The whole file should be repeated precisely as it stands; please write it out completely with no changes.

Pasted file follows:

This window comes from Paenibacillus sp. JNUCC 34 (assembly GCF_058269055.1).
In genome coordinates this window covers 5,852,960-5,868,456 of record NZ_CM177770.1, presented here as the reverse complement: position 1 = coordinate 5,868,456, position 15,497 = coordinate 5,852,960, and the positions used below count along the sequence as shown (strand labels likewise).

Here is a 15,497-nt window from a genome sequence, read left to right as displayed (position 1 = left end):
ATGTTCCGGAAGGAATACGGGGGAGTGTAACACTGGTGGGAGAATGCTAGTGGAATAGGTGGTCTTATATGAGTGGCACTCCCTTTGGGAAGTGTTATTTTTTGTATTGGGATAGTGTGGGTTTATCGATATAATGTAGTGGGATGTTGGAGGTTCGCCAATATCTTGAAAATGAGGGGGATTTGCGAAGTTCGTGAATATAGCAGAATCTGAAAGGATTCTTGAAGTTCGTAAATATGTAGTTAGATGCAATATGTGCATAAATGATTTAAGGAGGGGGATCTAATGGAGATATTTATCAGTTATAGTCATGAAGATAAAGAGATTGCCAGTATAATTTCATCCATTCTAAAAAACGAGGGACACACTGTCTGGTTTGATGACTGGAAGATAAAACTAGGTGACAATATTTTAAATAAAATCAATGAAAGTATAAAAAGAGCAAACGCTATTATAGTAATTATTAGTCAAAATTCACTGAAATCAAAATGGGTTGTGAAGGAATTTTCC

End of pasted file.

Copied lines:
This window comes from Paenibacillus sp. JNUCC 34 (assembly GCF_058269055.1).
In genome coordinates this window covers 5,852,960-5,868,456 of record NZ_CM177770.1, presented here as the reverse complement: position 1 = coordinate 5,868,456, position 15,497 = coordinate 5,852,960, and the positions used below count along the sequence as shown (strand labels likewise).

Here is a 15,497-nt window from a genome sequence, read left to right as displayed (position 1 = left end):
ATGTTCCGGAAGGAATACGGGGGAGTGTAACACTGGTGGGAGAATGCTAGTGGAATAGGTGGTCTTATATGAGTGGCACTCCCTTTGGGAAGTGTTATTTTTTGTATTGGGATAGTGTGGGTTTATCGATATAATGTAGTGGGATGTTGGAGGTTCGCCAATATCTTGAAAATGAGGGGGATTTGCGAAGTTCGTGAATATAGCAGAATCTGAAAGGATTCTTGAAGTTCGTAAATATGTAGTTAGATGCAATATGTGCATAAATGATTTAAGGAGGGGGATCTAATGGAGATATTTATCAGTTATAGTCATGAAGATAAAGAGATTGCCAGTATAATTTCATCCATTCTAAAAAACGAGGGACACACTGTCTGGTTTGATGACTGGAAGATAAAACTAGGTGACAATATTTTAAATAAAATCAATGAAAGTATAAAAAGAGCAAACGCTATTATAGTAATTATTAGTCAAAATTCACTGAAATCAAAATGGGTTGTGAAGGAATTTTCC